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Food Insecurity and Older Adults

Food Insecurity and Older Adults

October 30, 2018

We aren’t getting any younger. Between 2012 and 2050, like many industrialized countries, the U.S. will experience considerable growth in its older population. By 2050, the population aged 65 and older is projected to be 83.7 million, almost double its estimated population of 43.1 million in 2012 (U.S. Census Bureau, 2014). This dramatic increase is due largely in part to the “baby boomer” generation, as they began turning 65 in 2011 (U.S. Census Bureau, 2014).

 

Age is the main risk factor for the prevalent diseases of developed countries, including cancer and cardiovascular disease (WHO, 2015). Although aging is inevitable, the risks of developing these common health conditions and the severity of certain illnesses can be mitigated with better nutrition. Unfortunately, a growing number of older Americans are food insecure. Food insecurity is defined as “the limited or uncertain availability of nutritionally adequate and safe foods or limited or uncertain ability to acquire acceptable foods in socially acceptable ways” (USDA, 2017). Research collected from the National Health and Nutrition Examination Survey revealed that between 2001 and 2011, the number of food insecure senior citizens more than doubled.

 

In 2011, 4.8 million seniors, or 8.4 percent of the senior population faced food insecurity (NFESH, 2013). These food insecure seniors consumed fewer calories and lower quantities of all 10 key nutrients than their food secure seniors. Consequently, food insecure seniors are 53 percent more likely to report a heart attack, 52 percent more likely to develop asthma, and 40 percent more likely to report an experience of congestive heart failure (NFESH, 2013). In addition to these physical health issues, mental health is also jeopardized, putting food insecure seniors at a 60 percent greater risk of experiencing depression than their food secure counterparts (NFESH, 2013).  This increase in senior food insecurity is obviously becoming a major public health issue, and continues to grow as our nation continues to age.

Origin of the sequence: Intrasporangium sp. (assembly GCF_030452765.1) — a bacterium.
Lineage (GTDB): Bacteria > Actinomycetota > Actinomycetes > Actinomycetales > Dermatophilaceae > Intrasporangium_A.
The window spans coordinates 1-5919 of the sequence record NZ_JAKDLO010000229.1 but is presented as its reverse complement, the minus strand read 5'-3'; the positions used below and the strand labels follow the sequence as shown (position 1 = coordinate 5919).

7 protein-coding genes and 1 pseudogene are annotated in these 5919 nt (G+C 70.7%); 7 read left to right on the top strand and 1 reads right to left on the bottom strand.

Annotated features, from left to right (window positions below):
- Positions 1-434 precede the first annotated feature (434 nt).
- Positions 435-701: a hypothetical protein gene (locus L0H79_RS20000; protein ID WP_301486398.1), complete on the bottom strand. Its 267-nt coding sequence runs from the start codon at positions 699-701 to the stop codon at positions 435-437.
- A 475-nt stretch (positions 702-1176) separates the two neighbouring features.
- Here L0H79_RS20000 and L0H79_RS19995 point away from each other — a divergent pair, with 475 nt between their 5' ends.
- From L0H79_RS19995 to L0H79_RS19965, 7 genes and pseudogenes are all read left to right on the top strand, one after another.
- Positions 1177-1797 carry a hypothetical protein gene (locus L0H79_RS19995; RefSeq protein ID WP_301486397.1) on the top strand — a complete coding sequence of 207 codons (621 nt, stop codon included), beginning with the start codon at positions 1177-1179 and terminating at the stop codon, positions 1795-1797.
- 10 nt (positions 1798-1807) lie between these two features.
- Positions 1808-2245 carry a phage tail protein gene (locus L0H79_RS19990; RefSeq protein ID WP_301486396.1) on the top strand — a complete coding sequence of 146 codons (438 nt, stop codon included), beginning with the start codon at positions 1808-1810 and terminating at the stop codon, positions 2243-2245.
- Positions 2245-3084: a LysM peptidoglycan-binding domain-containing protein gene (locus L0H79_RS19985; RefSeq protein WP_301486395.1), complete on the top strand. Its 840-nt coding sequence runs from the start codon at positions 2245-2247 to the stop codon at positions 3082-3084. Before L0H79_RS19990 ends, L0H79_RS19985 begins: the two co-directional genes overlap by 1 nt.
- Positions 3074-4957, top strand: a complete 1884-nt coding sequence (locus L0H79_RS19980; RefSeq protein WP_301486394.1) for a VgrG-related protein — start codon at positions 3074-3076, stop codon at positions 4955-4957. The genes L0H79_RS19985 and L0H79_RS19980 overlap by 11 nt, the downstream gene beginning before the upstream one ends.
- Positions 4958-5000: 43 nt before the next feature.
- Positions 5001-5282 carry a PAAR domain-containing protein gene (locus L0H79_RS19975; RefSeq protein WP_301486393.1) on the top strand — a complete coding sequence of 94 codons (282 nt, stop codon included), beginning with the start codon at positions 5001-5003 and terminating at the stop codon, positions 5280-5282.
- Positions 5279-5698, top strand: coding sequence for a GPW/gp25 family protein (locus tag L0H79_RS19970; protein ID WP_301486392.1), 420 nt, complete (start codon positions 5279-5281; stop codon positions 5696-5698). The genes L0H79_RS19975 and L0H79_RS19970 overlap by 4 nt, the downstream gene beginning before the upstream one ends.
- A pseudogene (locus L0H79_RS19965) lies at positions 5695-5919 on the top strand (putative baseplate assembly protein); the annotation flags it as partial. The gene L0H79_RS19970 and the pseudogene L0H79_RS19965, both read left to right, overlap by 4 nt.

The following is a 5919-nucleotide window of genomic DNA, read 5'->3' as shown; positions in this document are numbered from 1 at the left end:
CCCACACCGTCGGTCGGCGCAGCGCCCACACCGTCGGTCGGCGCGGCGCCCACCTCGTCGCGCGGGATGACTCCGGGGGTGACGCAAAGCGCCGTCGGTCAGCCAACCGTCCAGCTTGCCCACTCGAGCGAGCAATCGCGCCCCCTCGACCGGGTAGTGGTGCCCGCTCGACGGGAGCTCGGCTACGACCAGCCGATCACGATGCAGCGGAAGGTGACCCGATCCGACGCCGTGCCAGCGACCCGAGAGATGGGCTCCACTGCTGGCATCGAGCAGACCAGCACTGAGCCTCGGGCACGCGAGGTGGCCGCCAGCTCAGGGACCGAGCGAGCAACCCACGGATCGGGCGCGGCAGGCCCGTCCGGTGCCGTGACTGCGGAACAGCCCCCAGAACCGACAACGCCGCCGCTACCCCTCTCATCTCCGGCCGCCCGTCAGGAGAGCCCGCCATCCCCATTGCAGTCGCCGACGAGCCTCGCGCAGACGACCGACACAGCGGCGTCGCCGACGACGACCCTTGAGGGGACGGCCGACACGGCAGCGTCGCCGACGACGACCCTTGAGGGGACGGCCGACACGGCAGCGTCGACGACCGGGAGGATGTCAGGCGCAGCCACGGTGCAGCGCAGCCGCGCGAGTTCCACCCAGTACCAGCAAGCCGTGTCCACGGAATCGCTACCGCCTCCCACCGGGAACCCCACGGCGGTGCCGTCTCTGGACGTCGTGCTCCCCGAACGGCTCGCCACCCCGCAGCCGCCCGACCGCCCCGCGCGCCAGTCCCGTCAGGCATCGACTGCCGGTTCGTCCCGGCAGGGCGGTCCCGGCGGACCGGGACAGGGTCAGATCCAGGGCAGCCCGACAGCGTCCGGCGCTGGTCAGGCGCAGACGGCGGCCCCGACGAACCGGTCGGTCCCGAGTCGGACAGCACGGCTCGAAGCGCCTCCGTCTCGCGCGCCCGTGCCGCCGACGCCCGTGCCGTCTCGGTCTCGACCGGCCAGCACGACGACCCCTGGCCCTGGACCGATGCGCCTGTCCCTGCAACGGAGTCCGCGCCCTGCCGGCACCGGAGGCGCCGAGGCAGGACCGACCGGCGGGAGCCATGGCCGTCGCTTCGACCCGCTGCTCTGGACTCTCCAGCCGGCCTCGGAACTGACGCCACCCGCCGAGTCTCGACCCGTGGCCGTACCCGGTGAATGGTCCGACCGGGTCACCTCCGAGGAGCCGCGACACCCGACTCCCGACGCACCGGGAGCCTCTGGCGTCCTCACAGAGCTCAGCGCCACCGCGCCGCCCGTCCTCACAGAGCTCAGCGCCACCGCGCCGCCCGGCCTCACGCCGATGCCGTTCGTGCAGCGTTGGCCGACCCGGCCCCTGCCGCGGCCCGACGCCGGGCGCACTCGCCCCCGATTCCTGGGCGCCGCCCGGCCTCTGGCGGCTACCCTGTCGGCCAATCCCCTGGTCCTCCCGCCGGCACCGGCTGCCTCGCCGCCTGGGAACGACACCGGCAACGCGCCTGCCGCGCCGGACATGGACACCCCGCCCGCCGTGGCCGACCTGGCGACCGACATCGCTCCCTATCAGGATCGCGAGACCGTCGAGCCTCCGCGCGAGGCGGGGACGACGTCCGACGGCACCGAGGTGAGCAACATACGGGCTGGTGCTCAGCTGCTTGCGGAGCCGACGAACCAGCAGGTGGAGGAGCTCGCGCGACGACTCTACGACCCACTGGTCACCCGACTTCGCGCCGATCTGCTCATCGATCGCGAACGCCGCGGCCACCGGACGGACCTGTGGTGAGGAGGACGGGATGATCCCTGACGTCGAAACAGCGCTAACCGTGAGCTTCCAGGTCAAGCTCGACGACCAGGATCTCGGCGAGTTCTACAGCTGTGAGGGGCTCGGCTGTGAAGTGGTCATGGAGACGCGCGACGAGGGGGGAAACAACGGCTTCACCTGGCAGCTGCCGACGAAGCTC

Fortunately, the same study concluded that food assistance networks can play a major role in combating this issue. For instance, the Greater Pittsburgh Community Food Bank in Duquesne, PA,  plays a vital role in addressing food insecurity. One program that the GPCFB participates in is the USDA’s Commodity Supplemental Food Program (CSFP), which offers nutrition assistance to low-income seniors. Each month, volunteers pack CSFP “Senior Boxes”, with healthy non-perishable foods, that are sent out to qualifying seniors sites. The food bank  currently serve 6,402 seniors at more than 200 sites throughout Southwestern Pennsylvania (GPCFB, 2017). The boxes also contain healthy recipe ideas that utilize ingredients from the boxes, as well as fresh produce made accessible to most seniors through the GPCFB’s free Produce to People program and the inexpensive Green Grocer program. All recipes developed and published at the GPCFB,  adhere to nutrition guidelines limiting the amount of salt, fat, cholesterol, and added sugars used. Diets low in these categories can decrease the risk of chronic disease ( DHHS, 2016).

 

 

Increasing nutrition education and outreach efforts to the vulnerable senior population that the Greater Pittsburgh Community Food Bank serves is one step toward combating this serious public health issue. Helping these seniors get access to nutritionally adequate food, through the myriad of food bank programs, and educating them about the best and easiest ways to prepare these foods is key.

 

References

-U.S. Census Bureau. (2014). “An Aging Nation: The Older Population in the United States”. Retrieved from: https://www.census.gov/prod/2014pubs/p25-1140.pdf

-World Health Organization. (2015). “World Report on Ageing and Health”. Retrieved from: http://apps.who.int/iris/bitstream/10665/186463/1/9789240694811_eng.pdf

-United States Department of Agriculture. (2017). “Food Security in the U.S.”. Retrieved from: https://www.ers.usda.gov/topics/food-nutrition-assistance/food-security-in-the-us/measurement.aspx

-Life Sciences Research Office, S.A. Andersen, ed., “Core Indicators of Nutritional State for Difficult to Sample Populations,” The Journal of Nutrition 120:1557S-1600S, 1990.)

-National Foundation to End Senior Health and Feeding America. (2013). “Spotlight on Senior Health: Adverse Health Outcomes of Food Insecure Older Americas”. Retrieved from:https://www.hungernwnc.org/about-hunger/Spotlight%20on%20Senior%20Health.pdf

-Greater Pittsburgh Community Food Bank. (2017). Senior Boxes (CSFP). Retrieved from:  https://www.pittsburghfoodbank.org/csfp/

-U.S. Department of Health and Human Services (2015). “Dietary Guidelines for Americans, 2015-2020. Retrieved from: https://health.gov/dietaryguidelines/2015/guidelines/